FIGURE 3. DHTS induces the apoptosis of HCC cells (A) Effect of DHTS on the protein levels of Bax, Bcl-2, Cyt C, Survivin (B) Quantification of the apoptosis-related protein levels of Bax (C) Quantification of the apoptosis-related protein levels of Bcl-2 (D) Quantification of the apoptosis-related protein levels of Cyt C (E) Quantification of the apoptosis-related protein levels of Survivin (F) Effect of DHTS on the protein levels of cleaved caspase 3, cleaved caspase 7, and cleaved caspase 9 (G) Quantification of the protein levels of Caspase-3 (H) Quantification of the protein levels of Caspase-7 (I) Quantification of the protein levels of Caspase-9. GAPDH was used as a loading control. *p < 0.05, compared with the control group.
Dihydrotanshinone Causes Cell Cycle Arrest in Hepatocellular Carcinoma Cells
Next, we measured the effect of DHTS on the growth of SMMC7721 cells. SMMC7721 cells were treated with 0, 1, 2, 4 μM DHTS, respectively. After 24 h, cell cycle phase distribution was evaluated by flow cytometry. The results showed that DHTS induced G2/M cell cycle arrest in SMMC7721 cells (p < 0.05) (Figures 4A–C). We observed the accumulation of G2/M phase in SMMC7721 cells when the DHTS concentration was 2 μM. Greatest accumulation in G2/M phase was noted with DHTS 4 μM G2/M DNA damage is an important check point. The checkpoint insures that cells don’t initiate mitosis before they have repaired the damaged DNA after replication. Cells with a defective G2/M checkpoint enter mitosis without repairing their DNA, leading to death after cell division (Lee et al., 2020). DHTS induces G2/M cell cycle arrest in SMMC7721 cells. G2/M is an important DNA damage check-point and numbers of proteins are involved in the regulation of the check-point. Key molecules among them are cyclin B1, CDC 2. We also assessed the levels of these proteins in SMMC7721 cells. Western Blot results showed that DHTS could lead to a decrease in Cyclin B1 and CDC2 levels (p < 0.05) (Figures 4D–F). In summary, our data suggests that DHTS-induced reduction in SMMC7721 survival is associated with G2/M-phase arrest and apoptotic cell death.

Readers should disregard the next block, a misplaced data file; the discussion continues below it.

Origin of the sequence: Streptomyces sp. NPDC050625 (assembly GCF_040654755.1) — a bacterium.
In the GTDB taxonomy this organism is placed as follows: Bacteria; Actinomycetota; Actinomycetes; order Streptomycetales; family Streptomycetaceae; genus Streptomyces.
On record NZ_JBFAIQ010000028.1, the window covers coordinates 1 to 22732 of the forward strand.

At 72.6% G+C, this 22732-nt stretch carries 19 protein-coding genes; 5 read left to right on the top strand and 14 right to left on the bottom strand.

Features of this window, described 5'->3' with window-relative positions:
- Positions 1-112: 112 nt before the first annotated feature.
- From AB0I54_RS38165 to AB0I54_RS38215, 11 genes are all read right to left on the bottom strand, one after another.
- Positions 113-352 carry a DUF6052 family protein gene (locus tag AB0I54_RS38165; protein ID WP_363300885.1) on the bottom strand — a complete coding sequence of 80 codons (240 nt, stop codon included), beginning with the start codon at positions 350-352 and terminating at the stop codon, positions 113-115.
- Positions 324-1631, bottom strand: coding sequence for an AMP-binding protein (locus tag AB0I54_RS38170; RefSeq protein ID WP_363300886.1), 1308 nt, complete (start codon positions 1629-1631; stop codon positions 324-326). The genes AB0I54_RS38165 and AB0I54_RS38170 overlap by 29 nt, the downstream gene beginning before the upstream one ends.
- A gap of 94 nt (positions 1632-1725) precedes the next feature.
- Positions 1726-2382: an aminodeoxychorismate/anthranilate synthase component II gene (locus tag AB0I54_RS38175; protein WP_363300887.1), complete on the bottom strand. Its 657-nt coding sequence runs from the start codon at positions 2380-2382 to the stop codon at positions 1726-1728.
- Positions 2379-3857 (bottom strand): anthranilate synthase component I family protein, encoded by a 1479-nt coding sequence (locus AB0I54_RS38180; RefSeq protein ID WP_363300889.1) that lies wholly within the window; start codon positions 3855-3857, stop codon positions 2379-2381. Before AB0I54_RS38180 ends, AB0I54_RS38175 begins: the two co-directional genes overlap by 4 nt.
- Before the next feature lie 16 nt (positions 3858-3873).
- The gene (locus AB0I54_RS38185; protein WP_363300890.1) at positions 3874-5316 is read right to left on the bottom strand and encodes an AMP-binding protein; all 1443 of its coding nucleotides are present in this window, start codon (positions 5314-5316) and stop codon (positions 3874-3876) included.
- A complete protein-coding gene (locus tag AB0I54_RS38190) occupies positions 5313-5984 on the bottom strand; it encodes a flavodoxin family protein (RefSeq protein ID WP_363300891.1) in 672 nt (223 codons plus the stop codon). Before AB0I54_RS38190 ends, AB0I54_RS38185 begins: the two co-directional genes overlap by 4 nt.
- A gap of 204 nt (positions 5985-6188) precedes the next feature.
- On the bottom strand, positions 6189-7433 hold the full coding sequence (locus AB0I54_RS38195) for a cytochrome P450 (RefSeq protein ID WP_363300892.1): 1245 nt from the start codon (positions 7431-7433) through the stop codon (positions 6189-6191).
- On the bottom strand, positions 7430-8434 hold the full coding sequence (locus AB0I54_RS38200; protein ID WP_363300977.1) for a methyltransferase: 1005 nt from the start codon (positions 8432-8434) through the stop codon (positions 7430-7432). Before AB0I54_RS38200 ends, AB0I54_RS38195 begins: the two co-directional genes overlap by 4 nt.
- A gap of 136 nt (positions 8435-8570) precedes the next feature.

FIGURE 4. DHTS causes cell cycle arrest in HCC cells (A) Induction of cycle arrest in TNBC cells was determined by PI staining (B) Representative histograms from flow cytometric analysis in SMMC7721 cells after treatment with DHTS (C) The distribution of cell cycle phase in cells after treatment with DHTS (D) Effect of DHTS on the protein levels of Cyclin B1, CDC 2 (E) Quantification of the apoptosis-related protein levels of Cyclin B1(F) Quantification of the apoptosis-related protein levels of CDC 2. GAPDH was used as a loading control. *p < 0.05, compared with the control group.